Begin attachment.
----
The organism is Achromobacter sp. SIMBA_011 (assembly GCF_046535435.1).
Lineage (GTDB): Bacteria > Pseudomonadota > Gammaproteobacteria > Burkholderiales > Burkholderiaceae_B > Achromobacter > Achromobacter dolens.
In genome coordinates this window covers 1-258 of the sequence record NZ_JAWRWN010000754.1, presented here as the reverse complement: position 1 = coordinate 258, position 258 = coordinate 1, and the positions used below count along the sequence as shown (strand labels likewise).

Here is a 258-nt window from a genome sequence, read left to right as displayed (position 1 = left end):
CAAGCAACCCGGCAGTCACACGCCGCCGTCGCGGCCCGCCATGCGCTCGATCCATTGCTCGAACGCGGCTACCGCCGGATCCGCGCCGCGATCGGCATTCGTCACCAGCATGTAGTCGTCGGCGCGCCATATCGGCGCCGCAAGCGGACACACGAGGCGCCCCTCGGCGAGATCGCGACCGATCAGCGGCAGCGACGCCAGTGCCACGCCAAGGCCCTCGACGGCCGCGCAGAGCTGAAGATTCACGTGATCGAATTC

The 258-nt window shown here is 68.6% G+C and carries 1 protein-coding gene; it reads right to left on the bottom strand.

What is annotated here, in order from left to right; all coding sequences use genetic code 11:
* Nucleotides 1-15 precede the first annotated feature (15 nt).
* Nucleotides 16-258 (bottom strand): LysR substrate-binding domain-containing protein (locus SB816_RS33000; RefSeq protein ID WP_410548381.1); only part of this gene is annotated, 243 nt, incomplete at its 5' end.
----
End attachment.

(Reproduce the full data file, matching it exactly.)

The organism is Achromobacter sp. SIMBA_011 (assembly GCF_046535435.1).
Lineage (GTDB): Bacteria > Pseudomonadota > Gammaproteobacteria > Burkholderiales > Burkholderiaceae_B > Achromobacter > Achromobacter dolens.
In genome coordinates this window covers 1-258 of the sequence record NZ_JAWRWN010000754.1, presented here as the reverse complement: position 1 = coordinate 258, position 258 = coordinate 1, and the positions used below count along the sequence as shown (strand labels likewise).

Here is a 258-nt window from a genome sequence, read left to right as displayed (position 1 = left end):
CAAGCAACCCGGCAGTCACACGCCGCCGTCGCGGCCCGCCATGCGCTCGATCCATTGCTCGAACGCGGCTACCGCCGGATCCGCGCCGCGATCGGCATTCGTCACCAGCATGTAGTCGTCGGCGCGCCATATCGGCGCCGCAAGCGGACACACGAGGCGCCCCTCGGCGAGATCGCGACCGATCAGCGGCAGCGACGCCAGTGCCACGCCAAGGCCCTCGACGGCCGCGCAGAGCTGAAGATTCACGTGATCGAATTC

The 258-nt window shown here is 68.6% G+C and carries 1 protein-coding gene; it reads right to left on the bottom strand.

What is annotated here, in order from left to right; all coding sequences use genetic code 11:
* Nucleotides 1-15 precede the first annotated feature (15 nt).
* Nucleotides 16-258 (bottom strand): LysR substrate-binding domain-containing protein (locus SB816_RS33000; RefSeq protein ID WP_410548381.1); only part of this gene is annotated, 243 nt, incomplete at its 5' end.